It's a hard life here in the desert. Behind every prickly cactus could be a rattlesnake. Under every thorny bush could be a scorpion. At the end of every hike may be a spiny surprise. Here are some of the most extreme stories from Adventure Team Alpha at the Santa Rita Experimental Range.
Hannah and the Prickly Pear
In her field work today, in which she and I cut all the biomass in a 40 cm radius around Prickly Pear cacti in different locations, two of the Prickly Pear's unfriendly spines made their way into Hannah's palm.
"It was life changing," she reflects. "Honestly. It really called into question everything I believe. My life flashed before my eyes. I started praying. Ya know, you just don't expect that to happen every day. You know, I guess that prickly pear taught me something today."
Brian and the killer cacti
The "Jumping Cholla" is perhaps the most sinister of desert plants - it is said that the Cholla actually jumps off its stem when mammals walk by. Its spines have ribs, so although you can't feel them going in, there's always much teeth gritting pulling them out.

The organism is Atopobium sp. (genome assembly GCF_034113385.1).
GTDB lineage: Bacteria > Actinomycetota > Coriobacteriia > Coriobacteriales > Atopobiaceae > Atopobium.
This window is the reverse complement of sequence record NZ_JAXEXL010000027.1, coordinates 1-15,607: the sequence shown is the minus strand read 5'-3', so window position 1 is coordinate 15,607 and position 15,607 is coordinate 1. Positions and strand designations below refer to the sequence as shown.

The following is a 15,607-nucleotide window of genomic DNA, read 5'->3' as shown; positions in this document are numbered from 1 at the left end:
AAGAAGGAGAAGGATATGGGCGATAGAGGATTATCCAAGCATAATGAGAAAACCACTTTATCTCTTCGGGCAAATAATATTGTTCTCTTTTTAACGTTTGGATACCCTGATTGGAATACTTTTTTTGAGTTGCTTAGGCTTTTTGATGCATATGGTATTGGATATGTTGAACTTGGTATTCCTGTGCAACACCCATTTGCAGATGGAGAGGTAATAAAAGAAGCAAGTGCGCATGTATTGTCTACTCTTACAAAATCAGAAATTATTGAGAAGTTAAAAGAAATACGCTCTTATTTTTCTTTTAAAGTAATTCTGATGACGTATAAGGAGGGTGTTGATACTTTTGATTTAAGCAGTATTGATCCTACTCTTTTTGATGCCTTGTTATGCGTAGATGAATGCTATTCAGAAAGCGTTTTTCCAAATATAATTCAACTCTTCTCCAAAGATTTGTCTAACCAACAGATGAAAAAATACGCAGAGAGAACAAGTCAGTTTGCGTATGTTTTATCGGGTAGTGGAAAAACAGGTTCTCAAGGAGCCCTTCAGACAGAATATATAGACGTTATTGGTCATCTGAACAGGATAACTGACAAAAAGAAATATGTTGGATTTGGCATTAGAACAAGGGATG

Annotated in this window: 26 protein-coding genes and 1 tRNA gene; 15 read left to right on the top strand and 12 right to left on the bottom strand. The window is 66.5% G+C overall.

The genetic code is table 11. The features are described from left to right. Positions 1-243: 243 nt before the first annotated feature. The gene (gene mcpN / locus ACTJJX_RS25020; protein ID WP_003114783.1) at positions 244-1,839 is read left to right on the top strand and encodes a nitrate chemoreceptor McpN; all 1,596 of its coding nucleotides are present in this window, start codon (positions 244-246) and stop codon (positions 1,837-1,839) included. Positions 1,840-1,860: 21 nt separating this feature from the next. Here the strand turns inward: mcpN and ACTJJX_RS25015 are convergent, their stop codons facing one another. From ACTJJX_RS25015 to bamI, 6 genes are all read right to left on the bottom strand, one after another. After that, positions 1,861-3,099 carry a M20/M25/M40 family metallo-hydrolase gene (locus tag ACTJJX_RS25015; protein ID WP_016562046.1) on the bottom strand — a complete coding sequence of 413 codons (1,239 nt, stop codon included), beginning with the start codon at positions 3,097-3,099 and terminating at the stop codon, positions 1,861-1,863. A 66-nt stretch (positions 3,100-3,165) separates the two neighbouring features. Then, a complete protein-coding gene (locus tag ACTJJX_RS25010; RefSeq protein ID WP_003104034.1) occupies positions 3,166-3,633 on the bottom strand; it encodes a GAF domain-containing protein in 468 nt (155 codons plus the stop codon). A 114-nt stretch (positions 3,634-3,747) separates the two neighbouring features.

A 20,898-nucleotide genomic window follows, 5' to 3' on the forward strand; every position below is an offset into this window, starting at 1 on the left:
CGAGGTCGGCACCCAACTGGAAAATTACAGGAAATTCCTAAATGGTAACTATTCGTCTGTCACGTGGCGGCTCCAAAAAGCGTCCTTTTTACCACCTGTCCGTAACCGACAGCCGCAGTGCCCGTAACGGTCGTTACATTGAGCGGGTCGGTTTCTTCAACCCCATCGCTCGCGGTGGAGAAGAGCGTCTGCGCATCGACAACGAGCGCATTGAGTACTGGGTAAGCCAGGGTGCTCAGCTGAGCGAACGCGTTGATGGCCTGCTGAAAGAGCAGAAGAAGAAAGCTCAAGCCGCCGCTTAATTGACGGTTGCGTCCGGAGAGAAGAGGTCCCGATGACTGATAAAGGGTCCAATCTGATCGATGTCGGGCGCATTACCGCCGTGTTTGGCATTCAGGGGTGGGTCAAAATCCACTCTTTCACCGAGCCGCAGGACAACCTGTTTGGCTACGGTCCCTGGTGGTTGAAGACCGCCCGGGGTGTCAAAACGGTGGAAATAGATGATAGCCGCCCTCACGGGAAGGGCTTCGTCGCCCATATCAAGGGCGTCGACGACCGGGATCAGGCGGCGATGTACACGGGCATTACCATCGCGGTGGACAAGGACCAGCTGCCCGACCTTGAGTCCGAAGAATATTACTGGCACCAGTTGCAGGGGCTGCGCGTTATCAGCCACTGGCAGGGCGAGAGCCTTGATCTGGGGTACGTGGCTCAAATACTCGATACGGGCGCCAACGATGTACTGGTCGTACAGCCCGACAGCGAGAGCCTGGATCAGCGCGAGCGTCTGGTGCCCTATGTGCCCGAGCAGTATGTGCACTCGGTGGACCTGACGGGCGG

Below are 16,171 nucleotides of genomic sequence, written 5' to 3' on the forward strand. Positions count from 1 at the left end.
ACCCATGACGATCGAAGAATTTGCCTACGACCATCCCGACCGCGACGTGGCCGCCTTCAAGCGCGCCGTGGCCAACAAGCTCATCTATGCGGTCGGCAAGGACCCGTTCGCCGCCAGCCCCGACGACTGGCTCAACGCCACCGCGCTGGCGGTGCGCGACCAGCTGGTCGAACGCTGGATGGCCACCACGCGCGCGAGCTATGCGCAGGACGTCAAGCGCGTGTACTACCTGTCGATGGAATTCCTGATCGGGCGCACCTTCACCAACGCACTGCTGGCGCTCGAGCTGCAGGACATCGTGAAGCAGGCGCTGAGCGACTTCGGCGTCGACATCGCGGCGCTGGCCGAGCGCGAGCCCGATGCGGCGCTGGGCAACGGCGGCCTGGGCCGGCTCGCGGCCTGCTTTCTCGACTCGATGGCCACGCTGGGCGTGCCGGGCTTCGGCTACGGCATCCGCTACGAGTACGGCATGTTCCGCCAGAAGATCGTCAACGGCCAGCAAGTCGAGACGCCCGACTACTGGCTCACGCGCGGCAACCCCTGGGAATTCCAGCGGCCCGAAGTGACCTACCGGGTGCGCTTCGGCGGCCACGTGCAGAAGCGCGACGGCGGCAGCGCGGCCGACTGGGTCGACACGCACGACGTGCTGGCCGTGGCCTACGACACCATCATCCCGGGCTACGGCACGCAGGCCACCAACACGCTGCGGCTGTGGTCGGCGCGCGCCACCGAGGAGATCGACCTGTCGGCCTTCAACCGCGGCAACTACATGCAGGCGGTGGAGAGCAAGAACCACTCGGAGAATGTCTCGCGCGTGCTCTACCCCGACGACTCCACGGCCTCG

Brian, who is measuring water potentials on a slope, has had his fair share of brushes with desert danger in the past couple days. He took a Jumping Cholla segment to the thigh, Mesquite thorns to the knee, and Prickly Pear spikes to the calf.
"I learned it's okay to cry," he says.
His partner Rob, who removed Brian's cactus hitch hikers, says, "we learned that friendship feels better than any cactus spine could ever hurt."
Mimi, Sarah, and their scorpion roommate
Mimi and Sarah noticed a little pal inside the light covering in their room yesterday. It was about an inch long, had pincers, and had the stacked, segmented body of a scorpion.
"I woke up, thought it was dead, saw it move, had a mini heart attack. Got excited. Wanted to show people because I know a lot of people here are into bugs. I was kind of bummed that they released it without me taking a picture of it. Hearing that the smaller scorpions around here were more dangerous than the other ones was pretty terrifying. I slept under that thing for two nights!" Mimi says.
Sarah, her roommate, was calmer about the situation, at least until she realized it was likely poisonous and still alive. "I wasn't too worried about it until he said that the little ones are the most poisonous. And I didn't realize it was still moving. I guess ignorance is bliss," she reflects.
Yes, life on the range is one of risk. But we're not exactly on death's doorstep. In fact, we've noticed that everyone is healthier than the average college student in January. Could it be the desert sun? The fresh-baked sour dough bread? The bonfires?
Who knows, but we're happy campers.